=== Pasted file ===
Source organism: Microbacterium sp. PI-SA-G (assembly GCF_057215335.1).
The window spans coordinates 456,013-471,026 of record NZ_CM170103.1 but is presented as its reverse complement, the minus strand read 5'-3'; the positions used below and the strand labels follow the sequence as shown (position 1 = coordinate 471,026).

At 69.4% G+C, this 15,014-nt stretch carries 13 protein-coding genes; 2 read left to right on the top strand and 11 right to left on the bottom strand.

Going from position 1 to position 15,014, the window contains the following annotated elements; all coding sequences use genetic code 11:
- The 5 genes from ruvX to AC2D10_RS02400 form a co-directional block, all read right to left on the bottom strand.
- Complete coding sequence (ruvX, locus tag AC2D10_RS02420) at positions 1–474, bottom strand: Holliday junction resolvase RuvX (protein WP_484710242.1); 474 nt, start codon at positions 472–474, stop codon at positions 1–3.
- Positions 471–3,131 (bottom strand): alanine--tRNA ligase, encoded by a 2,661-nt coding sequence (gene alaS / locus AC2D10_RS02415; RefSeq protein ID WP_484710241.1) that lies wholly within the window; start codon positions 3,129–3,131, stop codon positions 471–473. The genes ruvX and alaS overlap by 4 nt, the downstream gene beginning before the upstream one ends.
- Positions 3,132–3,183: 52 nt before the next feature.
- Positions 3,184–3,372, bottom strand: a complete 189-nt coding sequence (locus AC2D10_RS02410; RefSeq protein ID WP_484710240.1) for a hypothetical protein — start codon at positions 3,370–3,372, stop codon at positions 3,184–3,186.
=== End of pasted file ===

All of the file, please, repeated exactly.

Source organism: Microbacterium sp. PI-SA-G (assembly GCF_057215335.1).
The window spans coordinates 456,013-471,026 of record NZ_CM170103.1 but is presented as its reverse complement, the minus strand read 5'-3'; the positions used below and the strand labels follow the sequence as shown (position 1 = coordinate 471,026).

At 69.4% G+C, this 15,014-nt stretch carries 13 protein-coding genes; 2 read left to right on the top strand and 11 right to left on the bottom strand.

Going from position 1 to position 15,014, the window contains the following annotated elements; all coding sequences use genetic code 11:
- The 5 genes from ruvX to AC2D10_RS02400 form a co-directional block, all read right to left on the bottom strand.
- Complete coding sequence (ruvX, locus tag AC2D10_RS02420) at positions 1–474, bottom strand: Holliday junction resolvase RuvX (protein WP_484710242.1); 474 nt, start codon at positions 472–474, stop codon at positions 1–3.
- Positions 471–3,131 (bottom strand): alanine--tRNA ligase, encoded by a 2,661-nt coding sequence (gene alaS / locus AC2D10_RS02415; RefSeq protein ID WP_484710241.1) that lies wholly within the window; start codon positions 3,129–3,131, stop codon positions 471–473. The genes ruvX and alaS overlap by 4 nt, the downstream gene beginning before the upstream one ends.
- Positions 3,132–3,183: 52 nt before the next feature.
- Positions 3,184–3,372, bottom strand: a complete 189-nt coding sequence (locus AC2D10_RS02410; RefSeq protein ID WP_484710240.1) for a hypothetical protein — start codon at positions 3,370–3,372, stop codon at positions 3,184–3,186.